Business In Competitive Environment – Can Hr Make A Difference?

Business In Competitive Environment – Can Hr Make A Difference?

An oft-repeated, powerful statement by Henry Ford reads, “You can take my factories and burn up my buildings, but give me my people and I’ll build the business right back again.” Its relevance and realization has only increased over a period of time. Extending this logic further, the people with the responsibility of ‘talent management’ should be even more valuable because they take care of this most important asset of the organization. But, is it really so? And if not, why not?

First of all, we need to recognize the fact that with time, the paradigm of business has changed. While capital and cash flows remain important; brand, technology and intellectual capital have become the new measures of success. The role of HR has also changed accordingly. It is becoming increasingly important for an HR manager to understand business & what drives it. The HR has to move up from day-to-day operational level to the role of change agent and strategic partner. It may be perfectly alright for HR to focus on aligning employee-oriented processes; but what they need to ask themselves is the very purpose of this exercise… and the answer is very clear – Whatever does not make business sense, can not make HR sense!

The challenges before HR can not be seen in isolation. HR professionals need to understand the challenges before their organizations. They must respond to the requirements of today and prepare for tomorrow as well. With ever increasing use of technology, transactional functions are now much better performed by automated systems. Computerized processes can add a lot of speed and accuracy to data capturing and analysis, and facilitate decision making in much improved manner. As such, real value addition from HR will come from rising above the transactional level and operating at the strategic and transformational level.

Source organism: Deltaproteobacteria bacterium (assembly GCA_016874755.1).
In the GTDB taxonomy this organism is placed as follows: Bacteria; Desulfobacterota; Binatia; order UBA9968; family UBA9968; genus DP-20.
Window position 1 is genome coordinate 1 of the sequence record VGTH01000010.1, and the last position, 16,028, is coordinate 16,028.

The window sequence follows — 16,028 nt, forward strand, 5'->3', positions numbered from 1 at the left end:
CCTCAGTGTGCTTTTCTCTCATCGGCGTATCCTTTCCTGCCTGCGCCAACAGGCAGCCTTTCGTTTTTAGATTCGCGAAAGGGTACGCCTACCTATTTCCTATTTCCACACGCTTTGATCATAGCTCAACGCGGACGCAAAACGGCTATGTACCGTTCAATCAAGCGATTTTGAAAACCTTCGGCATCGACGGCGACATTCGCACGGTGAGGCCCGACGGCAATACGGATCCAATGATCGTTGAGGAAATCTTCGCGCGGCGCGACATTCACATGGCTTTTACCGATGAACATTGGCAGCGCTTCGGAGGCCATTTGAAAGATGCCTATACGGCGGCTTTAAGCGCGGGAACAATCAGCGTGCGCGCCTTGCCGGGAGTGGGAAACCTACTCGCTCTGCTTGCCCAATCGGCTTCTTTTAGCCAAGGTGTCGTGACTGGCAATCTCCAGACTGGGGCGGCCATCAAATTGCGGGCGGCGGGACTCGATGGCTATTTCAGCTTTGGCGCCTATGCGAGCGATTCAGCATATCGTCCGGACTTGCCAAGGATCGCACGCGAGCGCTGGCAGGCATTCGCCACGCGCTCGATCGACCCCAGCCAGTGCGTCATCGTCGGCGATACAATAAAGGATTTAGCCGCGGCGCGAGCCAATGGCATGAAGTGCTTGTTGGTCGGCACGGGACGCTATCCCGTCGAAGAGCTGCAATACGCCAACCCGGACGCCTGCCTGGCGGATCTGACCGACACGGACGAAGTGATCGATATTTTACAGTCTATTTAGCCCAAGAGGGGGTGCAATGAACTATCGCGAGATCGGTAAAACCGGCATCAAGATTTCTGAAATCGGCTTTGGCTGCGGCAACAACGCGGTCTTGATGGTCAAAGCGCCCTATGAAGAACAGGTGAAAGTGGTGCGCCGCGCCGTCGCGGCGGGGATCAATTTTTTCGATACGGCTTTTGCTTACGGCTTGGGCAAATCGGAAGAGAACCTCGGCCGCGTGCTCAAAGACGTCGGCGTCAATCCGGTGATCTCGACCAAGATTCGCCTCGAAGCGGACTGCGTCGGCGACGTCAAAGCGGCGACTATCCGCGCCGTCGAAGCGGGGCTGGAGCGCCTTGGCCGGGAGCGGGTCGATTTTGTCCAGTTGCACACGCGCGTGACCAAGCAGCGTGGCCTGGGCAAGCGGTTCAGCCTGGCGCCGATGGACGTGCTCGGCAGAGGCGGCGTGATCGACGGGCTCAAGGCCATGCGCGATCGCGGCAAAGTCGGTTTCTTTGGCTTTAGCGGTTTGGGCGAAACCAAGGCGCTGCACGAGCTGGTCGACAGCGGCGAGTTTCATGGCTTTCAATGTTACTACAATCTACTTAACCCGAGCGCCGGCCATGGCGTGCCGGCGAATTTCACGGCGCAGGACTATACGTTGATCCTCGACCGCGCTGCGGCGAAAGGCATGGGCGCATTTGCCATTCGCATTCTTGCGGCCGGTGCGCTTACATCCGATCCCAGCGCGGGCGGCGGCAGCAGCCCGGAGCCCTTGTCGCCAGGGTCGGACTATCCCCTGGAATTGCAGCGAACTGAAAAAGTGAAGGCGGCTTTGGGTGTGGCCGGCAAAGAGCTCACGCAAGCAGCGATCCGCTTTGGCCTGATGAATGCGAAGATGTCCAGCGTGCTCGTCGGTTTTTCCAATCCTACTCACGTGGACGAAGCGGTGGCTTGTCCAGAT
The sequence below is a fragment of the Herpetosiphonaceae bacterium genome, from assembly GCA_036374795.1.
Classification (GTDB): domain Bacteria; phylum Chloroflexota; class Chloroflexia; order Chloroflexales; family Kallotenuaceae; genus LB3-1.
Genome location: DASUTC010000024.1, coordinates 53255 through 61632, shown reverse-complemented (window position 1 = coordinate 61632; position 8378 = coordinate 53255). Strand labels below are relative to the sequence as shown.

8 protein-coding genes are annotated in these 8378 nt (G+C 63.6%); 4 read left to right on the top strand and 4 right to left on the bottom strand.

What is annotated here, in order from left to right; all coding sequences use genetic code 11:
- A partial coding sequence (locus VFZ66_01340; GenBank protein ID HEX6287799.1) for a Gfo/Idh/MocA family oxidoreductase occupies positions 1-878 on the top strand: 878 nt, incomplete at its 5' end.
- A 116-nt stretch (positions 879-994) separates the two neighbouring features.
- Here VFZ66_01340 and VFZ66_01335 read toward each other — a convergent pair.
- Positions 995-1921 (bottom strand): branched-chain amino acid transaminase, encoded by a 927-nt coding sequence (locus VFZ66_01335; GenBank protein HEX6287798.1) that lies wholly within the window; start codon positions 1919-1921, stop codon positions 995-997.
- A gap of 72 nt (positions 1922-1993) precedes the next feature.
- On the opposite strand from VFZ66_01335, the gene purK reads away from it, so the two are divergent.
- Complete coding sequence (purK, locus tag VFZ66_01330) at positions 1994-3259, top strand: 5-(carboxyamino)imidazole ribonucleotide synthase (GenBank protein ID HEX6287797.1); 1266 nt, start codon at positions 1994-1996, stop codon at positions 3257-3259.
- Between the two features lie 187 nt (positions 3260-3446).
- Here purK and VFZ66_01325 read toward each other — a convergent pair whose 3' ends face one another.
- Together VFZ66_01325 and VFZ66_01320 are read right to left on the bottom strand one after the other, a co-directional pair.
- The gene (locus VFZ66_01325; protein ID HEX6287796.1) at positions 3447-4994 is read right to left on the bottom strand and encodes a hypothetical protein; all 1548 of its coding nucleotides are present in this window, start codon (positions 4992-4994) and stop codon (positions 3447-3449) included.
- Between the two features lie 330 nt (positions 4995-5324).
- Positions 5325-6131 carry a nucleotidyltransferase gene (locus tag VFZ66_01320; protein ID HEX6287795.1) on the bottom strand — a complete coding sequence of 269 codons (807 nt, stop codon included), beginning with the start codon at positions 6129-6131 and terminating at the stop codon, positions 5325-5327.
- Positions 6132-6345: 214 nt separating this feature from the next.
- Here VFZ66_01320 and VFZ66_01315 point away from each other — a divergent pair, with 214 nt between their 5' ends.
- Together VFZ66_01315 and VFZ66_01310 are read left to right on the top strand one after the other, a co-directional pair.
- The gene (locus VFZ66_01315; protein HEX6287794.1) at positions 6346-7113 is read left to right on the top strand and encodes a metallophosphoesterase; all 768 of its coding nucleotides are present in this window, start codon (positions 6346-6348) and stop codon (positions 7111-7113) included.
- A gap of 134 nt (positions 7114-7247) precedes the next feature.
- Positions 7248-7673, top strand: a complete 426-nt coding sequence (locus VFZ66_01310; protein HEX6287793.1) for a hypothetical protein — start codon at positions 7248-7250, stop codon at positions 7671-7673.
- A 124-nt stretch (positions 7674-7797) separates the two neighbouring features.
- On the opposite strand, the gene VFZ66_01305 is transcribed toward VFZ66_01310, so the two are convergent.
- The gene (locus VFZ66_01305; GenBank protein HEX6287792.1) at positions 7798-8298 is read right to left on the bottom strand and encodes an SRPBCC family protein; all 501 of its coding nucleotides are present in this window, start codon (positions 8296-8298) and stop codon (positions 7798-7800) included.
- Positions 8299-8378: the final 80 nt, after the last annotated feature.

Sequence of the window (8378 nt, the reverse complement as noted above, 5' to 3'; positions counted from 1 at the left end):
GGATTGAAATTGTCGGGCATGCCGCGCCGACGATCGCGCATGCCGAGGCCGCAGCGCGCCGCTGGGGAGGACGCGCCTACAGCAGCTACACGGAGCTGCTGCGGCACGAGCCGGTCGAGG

HR is responsible to ensure that good people are adequately rewarded; but more important than that is realization that the rewards must come out of earnings. Performance Management System must be able to measure human capital’s contribution to business performance. HR role has to be as a consultative business partner rather than an employee advocate or people police. To repeat, whatever does not make business sense, can not make HR sense. HR needs to command respect, which is not available ‘on demand’. And to command respect, HR has to be an influencer, which is possible only by adding value and thus increasing its credibility.

The bottom line is that it is impact and not intention that matters. It is not how good your intentions are or how much you want things to improve; it is how measurable a difference you are making for the organization to achieve its business goals. HR people need to come out of their dream world of self admiration and reorient themselves for acquiring business acumen to understand operational systems and how to support and leverage these systems through their proactive approach, so as to achieve organization’s business objectives.

Ashok Grover is Director at Skillscape – a company with a vision of Value Creation by enhancing people and organizational competencies. Visit for select HR articles, downloadable presentations and understand how Skillscape can help you and your organization in the areas of executive assessment, development and employee feedback management.

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From the PBS series Great Cars. In the summer of 2003, thousands of people made a pilgrimage to Dearborn, Michigan to celebrate the 100th birthday of the Ford Motor Company. It was a remarkable five-day event that demonstrated the impact this company has had on the world. The Ford fans had a chance to see the world’s largest display of current and historic cars that made it famous around the world. Cars like Mustangs, Lincolns and Thunderbirds delighted the attendees but one car stood out above the rest — The Model T. Launched in 1908, she was quite a gal. Her name was “Lizzie” and she helped unite people from near and far. The “Tin Lizzie,” or Model T, made her family famous– the Fords. “Lizzie” only went 40 miles per hour. While she wasn’t quick or even very pretty, she was inexpensive. For the first time, the working-man could afford a car and The Model T put the world on wheels. It’s a remarkable story of luck, pluck and desire. More at
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